$100.8 million net proposed public transportation funding increases are part of Governor Rick Snyder’s 2013-2014 transportation budget recommendations according to William Hamilton, fiscal analyst at the House Fiscal Agency. Hamilton unrolled the line items of the Governor’s recommendations during a House Appropriations Subcommittee on Transportation meeting on Tuesday, February 26. It appears that there is more funding to be allotted for public transportation than initially thought. The following is a listing of these funding changes from FY 2012-2013:
- Bus Transit – Local Bus Operating: $14.5 million increase
- Bus Transit – Non-Urban Operating/Capital: $2.2 million increase
- Rail Operations and Infrastructure: $27 million increase
- Specialized Services: $15.4 million increase
- Intercity Services: $1.7 million increase
- Bus Capital: $32.3 million decrease
In addition to these changes from the previous fiscal year budget, the following are new Comprehensive Transportation Fund (CTF) line items from Governor Snyder’s budget recommendations:
- Rural/Urban Intercity Connector: $1.2 million
- Rail Infrastructure Assistance: $10 million
- Regionalization Initiatives: $5.2 million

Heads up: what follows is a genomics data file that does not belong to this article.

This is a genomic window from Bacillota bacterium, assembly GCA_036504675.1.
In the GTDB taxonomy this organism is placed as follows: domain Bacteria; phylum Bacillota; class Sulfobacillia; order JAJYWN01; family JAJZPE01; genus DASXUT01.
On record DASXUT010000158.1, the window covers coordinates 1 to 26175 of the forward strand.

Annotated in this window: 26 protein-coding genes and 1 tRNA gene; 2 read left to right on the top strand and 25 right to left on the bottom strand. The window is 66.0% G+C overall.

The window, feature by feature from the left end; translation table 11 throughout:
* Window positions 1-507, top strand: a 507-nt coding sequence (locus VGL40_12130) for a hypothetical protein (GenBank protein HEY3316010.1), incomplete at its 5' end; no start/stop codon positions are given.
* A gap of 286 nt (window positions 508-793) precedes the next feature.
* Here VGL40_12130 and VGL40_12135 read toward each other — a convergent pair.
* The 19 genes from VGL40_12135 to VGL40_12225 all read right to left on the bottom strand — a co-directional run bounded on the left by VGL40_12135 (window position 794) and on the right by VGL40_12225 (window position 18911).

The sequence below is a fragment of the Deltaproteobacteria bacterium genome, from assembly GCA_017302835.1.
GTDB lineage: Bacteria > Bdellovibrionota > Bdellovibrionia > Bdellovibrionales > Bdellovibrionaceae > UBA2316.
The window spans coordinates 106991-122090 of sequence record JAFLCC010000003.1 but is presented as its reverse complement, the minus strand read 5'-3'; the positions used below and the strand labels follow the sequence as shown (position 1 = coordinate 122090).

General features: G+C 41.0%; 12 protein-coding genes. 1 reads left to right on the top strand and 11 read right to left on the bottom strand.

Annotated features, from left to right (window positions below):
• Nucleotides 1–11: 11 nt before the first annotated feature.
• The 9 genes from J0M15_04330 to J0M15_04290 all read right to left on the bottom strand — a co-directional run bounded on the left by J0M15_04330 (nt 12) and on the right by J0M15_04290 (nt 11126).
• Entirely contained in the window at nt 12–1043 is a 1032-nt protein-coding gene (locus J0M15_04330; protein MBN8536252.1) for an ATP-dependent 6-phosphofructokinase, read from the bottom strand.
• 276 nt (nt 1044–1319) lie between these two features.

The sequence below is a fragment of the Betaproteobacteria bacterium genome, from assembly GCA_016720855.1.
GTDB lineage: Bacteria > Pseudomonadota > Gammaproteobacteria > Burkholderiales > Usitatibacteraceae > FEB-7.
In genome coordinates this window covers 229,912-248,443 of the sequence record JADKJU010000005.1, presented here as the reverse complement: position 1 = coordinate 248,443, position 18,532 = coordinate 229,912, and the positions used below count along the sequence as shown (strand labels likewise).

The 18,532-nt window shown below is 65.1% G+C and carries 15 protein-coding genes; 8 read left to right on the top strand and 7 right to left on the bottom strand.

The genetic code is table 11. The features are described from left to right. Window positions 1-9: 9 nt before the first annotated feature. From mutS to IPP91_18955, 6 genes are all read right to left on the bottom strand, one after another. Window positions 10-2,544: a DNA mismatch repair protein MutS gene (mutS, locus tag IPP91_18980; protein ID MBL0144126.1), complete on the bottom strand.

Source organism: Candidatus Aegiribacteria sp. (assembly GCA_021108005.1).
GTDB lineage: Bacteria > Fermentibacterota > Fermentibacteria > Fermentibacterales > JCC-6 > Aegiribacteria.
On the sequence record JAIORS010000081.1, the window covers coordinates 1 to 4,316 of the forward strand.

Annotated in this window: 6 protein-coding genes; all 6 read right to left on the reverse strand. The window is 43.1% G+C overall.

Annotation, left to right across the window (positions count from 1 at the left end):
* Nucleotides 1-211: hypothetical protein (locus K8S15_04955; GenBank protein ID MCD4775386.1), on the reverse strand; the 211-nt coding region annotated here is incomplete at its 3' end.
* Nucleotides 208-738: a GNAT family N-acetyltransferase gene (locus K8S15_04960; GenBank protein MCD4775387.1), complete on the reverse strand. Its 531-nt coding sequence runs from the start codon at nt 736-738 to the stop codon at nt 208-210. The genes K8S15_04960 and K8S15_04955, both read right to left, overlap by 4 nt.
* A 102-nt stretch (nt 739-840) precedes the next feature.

- Urban Modernization: $50.5 million
A new Discretionary State Operating fund of $5.4 million is called for as well. According to Hamilton this supplemental fund is intended to compensate for urban transit agencies that will be affected by anticipated reduced support for the Detroit Department of Transportation (DDOT) from the Detroit general fund.
Representative Rob VerHeulen, chairman of the Subcommittee on Transportation, asked Hamilton if the Commercial Corridor Fund (CCF) would be distributed under the Public Act 51 (1951) formula. The CCF is another recommended new addition to the transportation budget in FY 2013-2014, comprising of the largest portion of the transportation funding increase at $1.1 billion. Hamilton believes it to be clear that the CCF will be distributed under a new funding formula, separate from PA 51; however he does not know what this new funding formula will be.
Later that day, Trans4M core members Tim Fischer of the Michigan Environmental Council, John Langdon of the Michigan Association of Railroad Passengers, and I, along with Dusty Fancher of the Midwest Strategy Group, met with Senator Roger Kahn, chairman of the Senate Infrastructure Modernization Committee. In the meeting, Kahn said that he sees the progress of the transportation funding discussion going towards figuring out how to fund the Governor’s recommended transportation budget increases, and then moving on to the matter of a new funding formula and PA 51 reform afterwards. He finds them to be two separate matters.
Support for this sequence of events was echoed by John LaMacchia II of the Michigan Municipal League, a core member of Trans4M, to both the House and Senate Appropriations Subcommittees on Transportation this week.
By: Dan Sommerville, Transportation For Michigan Fellow